One night last week I had to make a run to my local CVS to pick-up a prescription. I pulled into the parking lot where I saw a young mother struggling in the middle of the parking lot after her cart of goods had tipped-over…and her young son had fallen from the cart as well. I quickly parked my car, ran over to help.
Luckily, her son was unharmed. She was incredibly thankful as we got all of the contents back into the cart. It was then that I noticed two adults…likely in their late 30’s to early 40’s…parked and sitting in a car about 15 feet away and facing the young mother. They had been sitting and watching everything unfold before I arrived and while I was helping. I asked the young mother “So, have those people been watching you the whole time? Did they even move a muscle to help?” She smiled and said “Um, no.”
I was pretty angry and started walking towards the car of adults but said to myself “Ron, forget it. They know they could’ve helped before I got there but didn’t. They don’t know how selfish and ignorant they are and nothing you say could change their minds”.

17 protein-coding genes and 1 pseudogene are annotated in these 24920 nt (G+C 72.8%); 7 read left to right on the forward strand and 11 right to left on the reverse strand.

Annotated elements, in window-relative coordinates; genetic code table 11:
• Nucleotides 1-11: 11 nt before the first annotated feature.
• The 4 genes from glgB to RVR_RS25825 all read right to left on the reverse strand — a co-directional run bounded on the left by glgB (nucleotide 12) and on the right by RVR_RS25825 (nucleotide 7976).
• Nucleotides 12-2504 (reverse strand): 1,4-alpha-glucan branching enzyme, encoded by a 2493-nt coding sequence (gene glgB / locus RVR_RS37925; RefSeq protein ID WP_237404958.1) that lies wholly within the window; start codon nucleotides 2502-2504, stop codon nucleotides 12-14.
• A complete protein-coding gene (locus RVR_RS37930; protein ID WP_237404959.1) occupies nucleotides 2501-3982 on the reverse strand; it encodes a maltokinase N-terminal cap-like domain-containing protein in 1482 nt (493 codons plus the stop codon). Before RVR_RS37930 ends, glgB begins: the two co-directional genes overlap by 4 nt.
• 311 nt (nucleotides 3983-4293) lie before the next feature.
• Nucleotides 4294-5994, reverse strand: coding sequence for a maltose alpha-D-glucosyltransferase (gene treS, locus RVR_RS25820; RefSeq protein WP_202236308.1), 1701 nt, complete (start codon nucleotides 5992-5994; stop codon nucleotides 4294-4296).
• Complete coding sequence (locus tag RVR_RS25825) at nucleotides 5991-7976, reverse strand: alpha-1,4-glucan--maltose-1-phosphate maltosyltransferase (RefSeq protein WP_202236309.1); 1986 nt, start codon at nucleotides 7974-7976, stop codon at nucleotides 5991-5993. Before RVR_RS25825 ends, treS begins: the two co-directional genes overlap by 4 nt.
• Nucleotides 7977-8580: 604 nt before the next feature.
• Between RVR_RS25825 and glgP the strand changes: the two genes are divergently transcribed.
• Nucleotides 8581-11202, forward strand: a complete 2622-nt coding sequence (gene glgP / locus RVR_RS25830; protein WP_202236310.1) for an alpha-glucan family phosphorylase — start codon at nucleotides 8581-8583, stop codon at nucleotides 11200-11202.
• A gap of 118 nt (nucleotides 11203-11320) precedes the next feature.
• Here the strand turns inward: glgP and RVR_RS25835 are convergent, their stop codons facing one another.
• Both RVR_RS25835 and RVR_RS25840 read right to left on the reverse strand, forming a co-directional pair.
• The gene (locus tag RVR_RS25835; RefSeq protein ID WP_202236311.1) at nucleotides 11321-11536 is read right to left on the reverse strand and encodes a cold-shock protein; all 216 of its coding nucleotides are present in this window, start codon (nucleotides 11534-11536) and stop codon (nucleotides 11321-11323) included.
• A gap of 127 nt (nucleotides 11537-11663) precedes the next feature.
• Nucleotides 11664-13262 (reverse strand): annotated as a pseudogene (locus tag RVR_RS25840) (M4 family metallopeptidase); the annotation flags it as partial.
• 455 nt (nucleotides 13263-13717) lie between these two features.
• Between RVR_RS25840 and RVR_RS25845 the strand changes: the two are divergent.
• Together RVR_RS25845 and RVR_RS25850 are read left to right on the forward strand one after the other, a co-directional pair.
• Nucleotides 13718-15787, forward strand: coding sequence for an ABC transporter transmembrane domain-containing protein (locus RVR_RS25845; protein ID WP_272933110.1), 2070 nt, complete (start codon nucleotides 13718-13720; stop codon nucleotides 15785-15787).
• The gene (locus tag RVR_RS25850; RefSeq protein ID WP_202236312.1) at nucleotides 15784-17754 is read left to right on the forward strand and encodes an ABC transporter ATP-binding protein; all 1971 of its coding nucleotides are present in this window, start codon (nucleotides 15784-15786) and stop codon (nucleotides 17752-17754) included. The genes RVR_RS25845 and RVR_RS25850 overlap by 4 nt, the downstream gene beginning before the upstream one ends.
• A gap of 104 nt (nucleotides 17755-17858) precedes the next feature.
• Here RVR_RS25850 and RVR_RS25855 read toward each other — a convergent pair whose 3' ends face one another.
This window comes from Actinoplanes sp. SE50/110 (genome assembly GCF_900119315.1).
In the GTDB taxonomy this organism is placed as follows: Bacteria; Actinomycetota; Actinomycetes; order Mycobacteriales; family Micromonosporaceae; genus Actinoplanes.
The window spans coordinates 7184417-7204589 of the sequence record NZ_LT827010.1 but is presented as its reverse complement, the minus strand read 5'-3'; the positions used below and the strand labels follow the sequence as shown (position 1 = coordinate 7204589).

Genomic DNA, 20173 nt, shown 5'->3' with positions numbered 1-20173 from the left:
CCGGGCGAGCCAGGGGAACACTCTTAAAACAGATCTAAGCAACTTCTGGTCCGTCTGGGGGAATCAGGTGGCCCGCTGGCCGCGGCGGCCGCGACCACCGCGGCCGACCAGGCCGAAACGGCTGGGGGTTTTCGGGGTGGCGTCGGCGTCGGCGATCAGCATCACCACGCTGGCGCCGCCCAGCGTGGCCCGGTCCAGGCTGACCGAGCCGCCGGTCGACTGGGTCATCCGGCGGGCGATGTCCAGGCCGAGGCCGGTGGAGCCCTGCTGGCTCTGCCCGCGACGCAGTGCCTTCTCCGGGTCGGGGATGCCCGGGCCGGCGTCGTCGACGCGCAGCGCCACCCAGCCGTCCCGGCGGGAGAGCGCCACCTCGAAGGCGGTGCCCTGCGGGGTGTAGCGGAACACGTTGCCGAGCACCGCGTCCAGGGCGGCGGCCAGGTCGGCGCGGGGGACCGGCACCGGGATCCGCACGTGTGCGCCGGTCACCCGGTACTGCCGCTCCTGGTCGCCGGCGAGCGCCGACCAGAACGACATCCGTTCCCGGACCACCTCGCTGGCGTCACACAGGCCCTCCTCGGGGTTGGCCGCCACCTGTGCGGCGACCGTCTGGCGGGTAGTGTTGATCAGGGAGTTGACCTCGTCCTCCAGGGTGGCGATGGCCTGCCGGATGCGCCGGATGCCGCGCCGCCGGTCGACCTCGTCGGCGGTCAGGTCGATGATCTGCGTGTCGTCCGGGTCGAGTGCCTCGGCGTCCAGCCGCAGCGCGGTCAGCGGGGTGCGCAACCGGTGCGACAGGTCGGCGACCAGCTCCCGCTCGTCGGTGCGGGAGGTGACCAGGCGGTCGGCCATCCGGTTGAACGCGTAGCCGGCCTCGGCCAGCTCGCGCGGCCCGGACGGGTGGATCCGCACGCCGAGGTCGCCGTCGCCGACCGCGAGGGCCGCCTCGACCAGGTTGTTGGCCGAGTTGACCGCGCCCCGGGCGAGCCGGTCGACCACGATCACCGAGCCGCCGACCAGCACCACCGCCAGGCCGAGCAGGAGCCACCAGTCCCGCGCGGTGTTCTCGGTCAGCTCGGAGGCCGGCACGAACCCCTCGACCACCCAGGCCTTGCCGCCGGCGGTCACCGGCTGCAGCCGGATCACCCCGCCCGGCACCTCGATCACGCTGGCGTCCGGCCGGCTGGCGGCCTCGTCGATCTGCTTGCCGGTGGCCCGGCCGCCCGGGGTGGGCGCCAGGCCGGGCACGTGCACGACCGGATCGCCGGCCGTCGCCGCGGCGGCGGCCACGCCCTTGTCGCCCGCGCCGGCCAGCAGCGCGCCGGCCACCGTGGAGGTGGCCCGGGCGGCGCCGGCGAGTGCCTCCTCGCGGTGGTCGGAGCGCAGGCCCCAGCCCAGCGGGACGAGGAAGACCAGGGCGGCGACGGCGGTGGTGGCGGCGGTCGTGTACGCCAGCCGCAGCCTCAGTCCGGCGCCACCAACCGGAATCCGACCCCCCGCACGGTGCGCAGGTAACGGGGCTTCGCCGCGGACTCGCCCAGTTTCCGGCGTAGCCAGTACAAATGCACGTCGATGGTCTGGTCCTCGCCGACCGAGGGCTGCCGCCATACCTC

The same things happen all of the time at work. I bet we all know someone who’s struggling to belong, to get solid footing with their job, falling-behind on a project. Do we look the other way when we see this? Do we pretend we don’t notice? Do we say “not my problem?”.
Everyone, everywhere needs to go home at the end of the day feeling consequential, knowing that what they do at work is valued and that people truly depend on them.
Struggling on the job can lead to incredible feelings of self-doubt, sadness, isolation, hopelessness. That’s where inviting someone to lunch comes in. That’s where asking people how they’re doing comes in. That’s where patterning good work behaviors comes in. That’s where mentoring comes in.
I’m not sure that I buy-in to the idea that we all need a best friend at work…but weall need to know that our co-workers care enough about us to help when we’re struggling.